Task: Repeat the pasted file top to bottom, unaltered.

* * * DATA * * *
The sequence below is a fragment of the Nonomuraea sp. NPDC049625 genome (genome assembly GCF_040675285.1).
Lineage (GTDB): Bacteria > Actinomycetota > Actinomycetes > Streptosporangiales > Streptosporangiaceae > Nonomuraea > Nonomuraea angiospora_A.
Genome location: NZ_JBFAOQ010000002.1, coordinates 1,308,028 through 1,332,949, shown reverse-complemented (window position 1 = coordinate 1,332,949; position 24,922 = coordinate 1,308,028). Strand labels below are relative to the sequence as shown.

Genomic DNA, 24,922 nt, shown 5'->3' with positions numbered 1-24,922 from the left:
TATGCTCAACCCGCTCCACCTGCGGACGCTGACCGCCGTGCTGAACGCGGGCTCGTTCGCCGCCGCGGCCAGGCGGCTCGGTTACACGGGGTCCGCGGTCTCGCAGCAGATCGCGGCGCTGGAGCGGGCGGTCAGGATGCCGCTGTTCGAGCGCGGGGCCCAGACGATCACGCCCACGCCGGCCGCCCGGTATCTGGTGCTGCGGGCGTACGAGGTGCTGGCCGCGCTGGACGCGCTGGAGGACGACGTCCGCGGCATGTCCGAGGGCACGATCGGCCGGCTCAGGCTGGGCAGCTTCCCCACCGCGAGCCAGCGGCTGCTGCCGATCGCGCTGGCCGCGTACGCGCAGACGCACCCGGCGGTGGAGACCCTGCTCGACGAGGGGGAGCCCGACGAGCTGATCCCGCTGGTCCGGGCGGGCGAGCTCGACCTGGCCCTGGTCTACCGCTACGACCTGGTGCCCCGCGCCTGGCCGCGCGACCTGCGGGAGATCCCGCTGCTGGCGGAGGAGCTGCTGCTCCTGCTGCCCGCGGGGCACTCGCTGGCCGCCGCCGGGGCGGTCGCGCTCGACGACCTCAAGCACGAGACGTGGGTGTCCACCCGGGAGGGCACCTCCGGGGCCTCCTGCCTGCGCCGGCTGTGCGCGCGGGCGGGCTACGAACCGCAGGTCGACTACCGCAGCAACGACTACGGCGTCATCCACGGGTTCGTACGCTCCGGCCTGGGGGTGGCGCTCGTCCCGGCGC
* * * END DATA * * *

The sequence below is a fragment of the Nonomuraea sp. NPDC049625 genome (genome assembly GCF_040675285.1).
Lineage (GTDB): Bacteria > Actinomycetota > Actinomycetes > Streptosporangiales > Streptosporangiaceae > Nonomuraea > Nonomuraea angiospora_A.
Genome location: NZ_JBFAOQ010000002.1, coordinates 1,308,028 through 1,332,949, shown reverse-complemented (window position 1 = coordinate 1,332,949; position 24,922 = coordinate 1,308,028). Strand labels below are relative to the sequence as shown.

Genomic DNA, 24,922 nt, shown 5'->3' with positions numbered 1-24,922 from the left:
TATGCTCAACCCGCTCCACCTGCGGACGCTGACCGCCGTGCTGAACGCGGGCTCGTTCGCCGCCGCGGCCAGGCGGCTCGGTTACACGGGGTCCGCGGTCTCGCAGCAGATCGCGGCGCTGGAGCGGGCGGTCAGGATGCCGCTGTTCGAGCGCGGGGCCCAGACGATCACGCCCACGCCGGCCGCCCGGTATCTGGTGCTGCGGGCGTACGAGGTGCTGGCCGCGCTGGACGCGCTGGAGGACGACGTCCGCGGCATGTCCGAGGGCACGATCGGCCGGCTCAGGCTGGGCAGCTTCCCCACCGCGAGCCAGCGGCTGCTGCCGATCGCGCTGGCCGCGTACGCGCAGACGCACCCGGCGGTGGAGACCCTGCTCGACGAGGGGGAGCCCGACGAGCTGATCCCGCTGGTCCGGGCGGGCGAGCTCGACCTGGCCCTGGTCTACCGCTACGACCTGGTGCCCCGCGCCTGGCCGCGCGACCTGCGGGAGATCCCGCTGCTGGCGGAGGAGCTGCTGCTCCTGCTGCCCGCGGGGCACTCGCTGGCCGCCGCCGGGGCGGTCGCGCTCGACGACCTCAAGCACGAGACGTGGGTGTCCACCCGGGAGGGCACCTCCGGGGCCTCCTGCCTGCGCCGGCTGTGCGCGCGGGCGGGCTACGAACCGCAGGTCGACTACCGCAGCAACGACTACGGCGTCATCCACGGGTTCGTACGCTCCGGCCTGGGGGTGGCGCTCGTCCCGGCGC